New COVID Restrictions: What Employers Need to Know About California’s Regional Stay-at-Home Order

December 7, 2020Alerts

On December 3, California Governor Gavin Newsom and the California Department of Public Health (CDPH) announced a Regional Stay at Home Order, aimed at keeping hospitals and their intensive care capacity from becoming overburdened amid recent spikes in new cases of COVID-19. Unlike the previous orders, the new order divides the state into the five large geographic regions. If a certain region’s available Intensive Care Unit (ICU) capacity falls below the 15% threshold, counties in that region must comply with the new order. Under the new order, residents will be required to stay home except for essential activities and outdoor exercise. Certain businesses in affected areas will be closed, including bars, in-person dining (including outdoor dining), salons and live sports events. Here are summaries of the new order.

What Are the Five Geographic Regions?

The order divides counties into five geographic regions based on the regional hospital network. Here's a rundown of the five regions and counties that fall into each:

  • Northern California: Del Norte, Glenn, Humboldt, Lake, Lassen, Mendocino, Modoc, Shasta, Siskiyou, Tehama, Trinity
  • Bay Area: Alameda, Contra Costa, Marin, Monterey, Napa, San Francisco, San Mateo, Santa Clara, Santa Cruz, Solano, Sonoma
  • Greater Sacramento: Alpine, Amador, Butte, Colusa, El Dorado, Nevada, Placer, Plumas, Sacramento, Sierra, Sutter, Yolo, Yuba
  • San Joaquin Valley: Calaveras, Fresno, Kern, Kings, Madera, Mariposa, Merced, San Benito, San Joaquin, Stanislaus, Tulare, Tuolumne
  • Southern California: Imperial, Inyo, Los Angeles, Mono, Orange, Riverside, San Bernardino, San Diego, San Luis Obispo, Santa Barbara, Ventura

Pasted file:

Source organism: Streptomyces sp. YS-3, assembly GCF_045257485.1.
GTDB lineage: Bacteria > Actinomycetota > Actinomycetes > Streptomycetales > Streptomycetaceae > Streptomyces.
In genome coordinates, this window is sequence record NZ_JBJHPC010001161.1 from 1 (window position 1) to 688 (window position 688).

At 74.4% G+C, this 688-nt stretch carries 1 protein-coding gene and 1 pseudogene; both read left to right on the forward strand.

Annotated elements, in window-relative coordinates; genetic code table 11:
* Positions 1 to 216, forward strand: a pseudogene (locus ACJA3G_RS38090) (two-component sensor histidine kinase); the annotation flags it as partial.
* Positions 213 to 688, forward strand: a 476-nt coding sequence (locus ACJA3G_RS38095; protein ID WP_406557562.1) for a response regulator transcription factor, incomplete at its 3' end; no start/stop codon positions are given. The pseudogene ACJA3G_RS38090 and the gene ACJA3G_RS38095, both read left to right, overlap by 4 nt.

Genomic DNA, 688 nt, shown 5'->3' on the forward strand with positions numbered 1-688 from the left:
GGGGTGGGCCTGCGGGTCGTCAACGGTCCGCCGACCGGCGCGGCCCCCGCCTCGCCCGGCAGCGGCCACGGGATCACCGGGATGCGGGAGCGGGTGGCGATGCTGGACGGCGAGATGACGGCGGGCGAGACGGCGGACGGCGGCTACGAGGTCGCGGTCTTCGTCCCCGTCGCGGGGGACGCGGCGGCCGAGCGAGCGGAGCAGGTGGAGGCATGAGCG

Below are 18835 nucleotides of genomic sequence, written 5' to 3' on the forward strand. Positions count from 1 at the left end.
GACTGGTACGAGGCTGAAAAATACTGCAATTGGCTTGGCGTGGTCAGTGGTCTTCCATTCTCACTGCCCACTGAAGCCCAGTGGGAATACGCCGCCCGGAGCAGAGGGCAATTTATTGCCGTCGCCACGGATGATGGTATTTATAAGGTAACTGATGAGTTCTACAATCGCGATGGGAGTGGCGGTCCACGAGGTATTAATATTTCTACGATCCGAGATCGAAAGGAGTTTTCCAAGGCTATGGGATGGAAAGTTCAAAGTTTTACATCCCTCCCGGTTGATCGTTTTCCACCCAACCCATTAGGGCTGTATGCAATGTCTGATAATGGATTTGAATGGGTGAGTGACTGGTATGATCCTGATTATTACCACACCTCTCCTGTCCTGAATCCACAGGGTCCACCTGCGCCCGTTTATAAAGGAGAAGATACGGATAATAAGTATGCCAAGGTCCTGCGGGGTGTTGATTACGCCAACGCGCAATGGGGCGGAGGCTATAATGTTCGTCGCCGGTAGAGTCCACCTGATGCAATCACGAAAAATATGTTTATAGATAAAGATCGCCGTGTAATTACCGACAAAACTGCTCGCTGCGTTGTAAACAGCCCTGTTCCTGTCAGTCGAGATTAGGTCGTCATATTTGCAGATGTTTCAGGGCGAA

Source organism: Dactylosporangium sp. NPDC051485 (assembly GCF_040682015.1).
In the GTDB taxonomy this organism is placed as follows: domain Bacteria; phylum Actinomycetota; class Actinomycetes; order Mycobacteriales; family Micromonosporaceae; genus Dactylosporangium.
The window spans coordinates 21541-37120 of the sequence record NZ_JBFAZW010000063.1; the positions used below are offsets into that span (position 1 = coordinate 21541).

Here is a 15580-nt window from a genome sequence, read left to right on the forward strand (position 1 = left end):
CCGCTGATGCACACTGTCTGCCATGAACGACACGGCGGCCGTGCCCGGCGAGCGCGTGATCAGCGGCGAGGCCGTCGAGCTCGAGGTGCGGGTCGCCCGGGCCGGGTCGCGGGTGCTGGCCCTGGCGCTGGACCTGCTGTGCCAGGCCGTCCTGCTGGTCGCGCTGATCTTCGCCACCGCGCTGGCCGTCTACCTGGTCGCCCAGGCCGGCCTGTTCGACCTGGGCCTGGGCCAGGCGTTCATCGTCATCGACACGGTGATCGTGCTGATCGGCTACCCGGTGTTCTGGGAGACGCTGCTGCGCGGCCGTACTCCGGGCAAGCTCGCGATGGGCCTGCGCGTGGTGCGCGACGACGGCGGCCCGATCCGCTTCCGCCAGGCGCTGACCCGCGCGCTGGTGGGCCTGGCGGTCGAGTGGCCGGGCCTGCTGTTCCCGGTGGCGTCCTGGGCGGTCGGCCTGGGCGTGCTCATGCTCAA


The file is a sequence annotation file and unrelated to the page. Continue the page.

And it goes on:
What Triggers the New Order, and When Will It End?

The new order takes effect if ICU capacity in a certain region drops below 15%.  Once a region’s ICU bed capacity falls below 15%, businesses in that region must comply with the new order’s restrictions within 24 hours. Once triggered, the new order will remain in effect for at least three weeks.  After that period, it will be lifted when a region’s projected ICU capacity meets or exceeds 15%, which will be assessed on a weekly basis after the initial three-week period.  The percentage of regional ICU beds currently available in each region can be found here

Which Areas Are Affected by the New Order?

As of December 6, the following two regions have hit the 15% mark: San Joaquin Valley (6.6%) and Southern California (10.3%), and businesses in the counties of these two regions are subject to the new restrictions. The Regional Stay Home Order in these two regions went into effect Sunday, December 6 at 11:59 PM.

The other three regions have not met the threshold yet, but all are expected to hit that mark soon.  Of note, Bay Area health officers issued a joint statement on December 4, noting that five Bay Area counties (Alameda, Contra Costa, Marin, Santa Clara, San Francisco) and the City of Berkeley have decided not to wait for the state’s planned 15% threshold and to implement the new order despite having more than 15% capacity in their respective ICUs.  Contra Costa, San Francisco and Santa Clara counties implemented the state’s new order on Sunday, December 6 at 10 pm.  Alameda County implemented the order on Monday, December 7 at 12:01 am.  Marin County will soon implement the order beginning on Tuesday, December 8 at 12:00 pm. 

What Are the Restrictions?

Once the new order goes into effect, the following businesses/activities will close and/or be prohibited: